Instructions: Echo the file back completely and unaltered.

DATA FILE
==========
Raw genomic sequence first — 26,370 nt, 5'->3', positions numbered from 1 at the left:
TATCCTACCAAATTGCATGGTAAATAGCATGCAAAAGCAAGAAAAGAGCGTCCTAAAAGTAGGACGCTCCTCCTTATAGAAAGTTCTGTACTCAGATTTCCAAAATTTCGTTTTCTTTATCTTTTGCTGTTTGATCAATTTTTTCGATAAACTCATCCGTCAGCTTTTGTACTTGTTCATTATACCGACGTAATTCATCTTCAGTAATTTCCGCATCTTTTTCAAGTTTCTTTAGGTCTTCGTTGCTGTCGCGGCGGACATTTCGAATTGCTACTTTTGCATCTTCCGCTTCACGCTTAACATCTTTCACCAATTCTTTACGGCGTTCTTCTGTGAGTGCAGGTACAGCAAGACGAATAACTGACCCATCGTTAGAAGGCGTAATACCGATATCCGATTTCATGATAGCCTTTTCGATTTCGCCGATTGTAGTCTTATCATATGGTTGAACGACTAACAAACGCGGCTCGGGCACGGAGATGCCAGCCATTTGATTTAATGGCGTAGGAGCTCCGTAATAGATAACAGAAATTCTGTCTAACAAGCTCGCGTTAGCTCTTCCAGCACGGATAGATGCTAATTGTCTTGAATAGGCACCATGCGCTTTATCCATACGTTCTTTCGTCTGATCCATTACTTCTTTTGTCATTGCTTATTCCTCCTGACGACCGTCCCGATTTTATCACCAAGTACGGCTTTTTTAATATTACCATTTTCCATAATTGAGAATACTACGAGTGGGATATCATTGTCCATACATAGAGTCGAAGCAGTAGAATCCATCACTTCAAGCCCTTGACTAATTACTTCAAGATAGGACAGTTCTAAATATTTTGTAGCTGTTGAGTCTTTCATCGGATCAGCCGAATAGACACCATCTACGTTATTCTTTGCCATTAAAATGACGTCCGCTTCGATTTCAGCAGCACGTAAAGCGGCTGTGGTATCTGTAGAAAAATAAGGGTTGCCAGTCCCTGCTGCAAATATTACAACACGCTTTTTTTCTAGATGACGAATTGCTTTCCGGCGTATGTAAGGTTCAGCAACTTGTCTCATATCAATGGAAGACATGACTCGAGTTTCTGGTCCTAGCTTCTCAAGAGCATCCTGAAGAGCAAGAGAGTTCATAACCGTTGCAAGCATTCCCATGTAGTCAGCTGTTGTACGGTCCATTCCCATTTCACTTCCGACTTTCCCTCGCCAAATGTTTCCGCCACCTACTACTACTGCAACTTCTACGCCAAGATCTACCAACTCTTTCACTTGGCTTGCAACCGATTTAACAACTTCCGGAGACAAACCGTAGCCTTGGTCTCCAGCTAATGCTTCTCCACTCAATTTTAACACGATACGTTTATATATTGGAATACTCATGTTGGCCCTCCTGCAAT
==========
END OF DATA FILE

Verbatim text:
Raw genomic sequence first — 26,370 nt, 5'->3', positions numbered from 1 at the left:
TATCCTACCAAATTGCATGGTAAATAGCATGCAAAAGCAAGAAAAGAGCGTCCTAAAAGTAGGACGCTCCTCCTTATAGAAAGTTCTGTACTCAGATTTCCAAAATTTCGTTTTCTTTATCTTTTGCTGTTTGATCAATTTTTTCGATAAACTCATCCGTCAGCTTTTGTACTTGTTCATTATACCGACGTAATTCATCTTCAGTAATTTCCGCATCTTTTTCAAGTTTCTTTAGGTCTTCGTTGCTGTCGCGGCGGACATTTCGAATTGCTACTTTTGCATCTTCCGCTTCACGCTTAACATCTTTCACCAATTCTTTACGGCGTTCTTCTGTGAGTGCAGGTACAGCAAGACGAATAACTGACCCATCGTTAGAAGGCGTAATACCGATATCCGATTTCATGATAGCCTTTTCGATTTCGCCGATTGTAGTCTTATCATATGGTTGAACGACTAACAAACGCGGCTCGGGCACGGAGATGCCAGCCATTTGATTTAATGGCGTAGGAGCTCCGTAATAGATAACAGAAATTCTGTCTAACAAGCTCGCGTTAGCTCTTCCAGCACGGATAGATGCTAATTGTCTTGAATAGGCACCATGCGCTTTATCCATACGTTCTTTCGTCTGATCCATTACTTCTTTTGTCATTGCTTATTCCTCCTGACGACCGTCCCGATTTTATCACCAAGTACGGCTTTTTTAATATTACCATTTTCCATAATTGAGAATACTACGAGTGGGATATCATTGTCCATACATAGAGTCGAAGCAGTAGAATCCATCACTTCAAGCCCTTGACTAATTACTTCAAGATAGGACAGTTCTAAATATTTTGTAGCTGTTGAGTCTTTCATCGGATCAGCCGAATAGACACCATCTACGTTATTCTTTGCCATTAAAATGACGTCCGCTTCGATTTCAGCAGCACGTAAAGCGGCTGTGGTATCTGTAGAAAAATAAGGGTTGCCAGTCCCTGCTGCAAATATTACAACACGCTTTTTTTCTAGATGACGAATTGCTTTCCGGCGTATGTAAGGTTCAGCAACTTGTCTCATATCAATGGAAGACATGACTCGAGTTTCTGGTCCTAGCTTCTCAAGAGCATCCTGAAGAGCAAGAGAGTTCATAACCGTTGCAAGCATTCCCATGTAGTCAGCTGTTGTACGGTCCATTCCCATTTCACTTCCGACTTTCCCTCGCCAAATGTTTCCGCCACCTACTACTACTGCAACTTCTACGCCAAGATCTACCAACTCTTTCACTTGGCTTGCAACCGATTTAACAACTTCCGGAGACAAACCGTAGCCTTGGTCTCCAGCTAATGCTTCTCCACTCAATTTTAACACGATACGTTTATATATTGGAATACTCATGTTGGCCCTCCTGCAAT